Speaking of magic...Aramar snapped his fingers, his fingers forming the delicate Srelit and Tqest glyphs in the air. Nothing. It was as he had feared. He would have to rely on his body and his wits. And time was wasting. He pulled out his carving knife. Snapping a branch, he sharpened it at its end – though the knife was a superior weapon, it lacked reach. The end result was a crude shortspear. Crude, but it would serve. Putting away the knife again and jamming the spear into one of the folds in his clothing, Aramar began to climb. He climbed and climbed, until he reached a level with the bird’s nest he had seen earlier. The bird in the nest – presumably the mother– was sleeping with a wing over her head. Obviously the birds were nocturnal. It was a simple matter to climb up beside her and stab her through the heart. It was brief and painless, the product of years of honed talent. Underneath her, as he had hoped, he found eggs, three of them. Oddly, they were differently sized – two were the size of his fist, but the third nearly rivaled the size of his head. Confused, Aramar began to clamber in, closer to the nest (which, he noticed, was easily large enough to hold at least five of the birds). Slipping, he fell in, just as a huge dark shape swooshed over him, close enough for him to feel the wind in his hair.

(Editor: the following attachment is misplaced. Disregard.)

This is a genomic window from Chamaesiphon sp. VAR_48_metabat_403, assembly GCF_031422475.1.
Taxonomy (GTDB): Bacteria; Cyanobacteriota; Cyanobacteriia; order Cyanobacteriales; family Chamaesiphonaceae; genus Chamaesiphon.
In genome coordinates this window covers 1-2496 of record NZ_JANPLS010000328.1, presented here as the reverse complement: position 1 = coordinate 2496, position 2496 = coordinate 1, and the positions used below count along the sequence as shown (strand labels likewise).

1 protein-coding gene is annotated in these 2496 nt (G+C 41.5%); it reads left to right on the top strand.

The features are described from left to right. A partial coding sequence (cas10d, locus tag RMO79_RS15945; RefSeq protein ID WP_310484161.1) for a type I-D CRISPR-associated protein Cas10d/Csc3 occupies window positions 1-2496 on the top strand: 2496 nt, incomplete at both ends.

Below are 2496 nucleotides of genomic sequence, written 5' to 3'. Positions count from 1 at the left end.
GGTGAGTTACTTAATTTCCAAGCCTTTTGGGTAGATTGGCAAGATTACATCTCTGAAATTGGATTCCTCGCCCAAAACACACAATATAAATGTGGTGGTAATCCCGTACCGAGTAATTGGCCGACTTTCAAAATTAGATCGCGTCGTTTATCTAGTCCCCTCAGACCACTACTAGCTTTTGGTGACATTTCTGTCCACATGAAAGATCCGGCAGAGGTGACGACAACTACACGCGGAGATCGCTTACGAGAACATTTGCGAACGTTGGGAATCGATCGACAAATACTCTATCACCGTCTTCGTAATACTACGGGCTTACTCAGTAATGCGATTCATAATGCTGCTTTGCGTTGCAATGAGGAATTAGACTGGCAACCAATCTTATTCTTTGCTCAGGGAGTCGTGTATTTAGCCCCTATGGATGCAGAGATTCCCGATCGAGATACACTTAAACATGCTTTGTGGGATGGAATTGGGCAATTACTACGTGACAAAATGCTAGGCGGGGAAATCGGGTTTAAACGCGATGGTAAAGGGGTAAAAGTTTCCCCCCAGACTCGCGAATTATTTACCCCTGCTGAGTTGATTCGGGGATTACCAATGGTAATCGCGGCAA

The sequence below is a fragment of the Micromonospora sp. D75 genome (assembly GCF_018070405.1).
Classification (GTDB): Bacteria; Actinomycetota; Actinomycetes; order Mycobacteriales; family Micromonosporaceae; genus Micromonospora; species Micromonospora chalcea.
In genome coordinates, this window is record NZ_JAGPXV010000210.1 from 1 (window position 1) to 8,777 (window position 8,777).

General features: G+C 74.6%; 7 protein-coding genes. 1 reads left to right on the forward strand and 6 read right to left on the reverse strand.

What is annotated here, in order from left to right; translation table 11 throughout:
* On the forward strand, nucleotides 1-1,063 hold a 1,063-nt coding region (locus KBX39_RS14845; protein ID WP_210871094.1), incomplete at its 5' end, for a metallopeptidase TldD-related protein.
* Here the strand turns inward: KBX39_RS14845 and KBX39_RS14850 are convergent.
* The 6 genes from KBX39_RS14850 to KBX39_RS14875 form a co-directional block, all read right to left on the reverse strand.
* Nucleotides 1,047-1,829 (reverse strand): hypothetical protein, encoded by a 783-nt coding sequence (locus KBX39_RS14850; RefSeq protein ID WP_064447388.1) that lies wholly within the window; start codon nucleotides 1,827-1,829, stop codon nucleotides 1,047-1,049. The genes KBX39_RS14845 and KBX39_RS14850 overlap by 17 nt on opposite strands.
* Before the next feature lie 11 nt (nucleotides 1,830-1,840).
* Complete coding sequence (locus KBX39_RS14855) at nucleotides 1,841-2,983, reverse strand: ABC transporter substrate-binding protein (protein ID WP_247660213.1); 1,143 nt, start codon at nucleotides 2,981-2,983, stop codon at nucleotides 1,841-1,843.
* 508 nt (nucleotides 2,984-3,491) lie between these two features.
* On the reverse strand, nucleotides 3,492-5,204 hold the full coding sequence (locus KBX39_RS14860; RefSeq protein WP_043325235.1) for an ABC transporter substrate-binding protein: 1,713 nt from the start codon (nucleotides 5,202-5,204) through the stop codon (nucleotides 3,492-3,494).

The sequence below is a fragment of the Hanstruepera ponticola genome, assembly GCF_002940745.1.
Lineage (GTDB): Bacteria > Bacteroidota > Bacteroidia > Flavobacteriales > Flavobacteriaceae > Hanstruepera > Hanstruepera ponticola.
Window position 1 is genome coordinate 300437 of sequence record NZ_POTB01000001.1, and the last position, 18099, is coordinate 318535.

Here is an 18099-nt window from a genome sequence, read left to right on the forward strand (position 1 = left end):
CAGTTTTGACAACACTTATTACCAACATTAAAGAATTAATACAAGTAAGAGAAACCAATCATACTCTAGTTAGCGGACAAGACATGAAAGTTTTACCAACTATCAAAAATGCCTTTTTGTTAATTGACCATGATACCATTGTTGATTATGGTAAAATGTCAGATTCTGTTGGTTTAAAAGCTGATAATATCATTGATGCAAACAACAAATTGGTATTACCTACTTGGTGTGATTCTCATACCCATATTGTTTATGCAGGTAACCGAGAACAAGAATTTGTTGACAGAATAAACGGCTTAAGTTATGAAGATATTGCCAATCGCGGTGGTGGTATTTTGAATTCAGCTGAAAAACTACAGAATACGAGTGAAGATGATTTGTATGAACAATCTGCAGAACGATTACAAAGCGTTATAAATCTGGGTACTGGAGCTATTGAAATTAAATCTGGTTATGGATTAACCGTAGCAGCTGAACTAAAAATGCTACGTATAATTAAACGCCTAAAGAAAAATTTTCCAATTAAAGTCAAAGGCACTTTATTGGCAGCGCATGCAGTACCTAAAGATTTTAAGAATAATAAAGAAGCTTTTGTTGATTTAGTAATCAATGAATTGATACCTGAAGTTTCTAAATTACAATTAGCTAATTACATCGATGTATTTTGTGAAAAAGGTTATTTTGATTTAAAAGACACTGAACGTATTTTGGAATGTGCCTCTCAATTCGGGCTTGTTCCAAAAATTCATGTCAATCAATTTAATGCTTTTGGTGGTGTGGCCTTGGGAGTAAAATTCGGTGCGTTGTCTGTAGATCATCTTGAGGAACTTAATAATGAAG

The bird that he was saw was huge, easily the size of a man from beak to tailfeathers, and with a wingspan to match. As he watched, the rabbit it carried was carelessly discarded and the bird let out an agonizing shriek. Now Aramar understood why the nest had seemed unguarded – no one would have been foolish enough to attack the nest, had they known what they were about. Even as his mind raced, the bird wheeled, and flew over the nest again, reaching for him with its wicked talons. Rolling to a side, he only just managed to avoid its grasping talons. The next time he wouldn’t be as lucky, he knew. With only seconds left before the bird returned, he rolled to his feet, flimsy spear at the ready.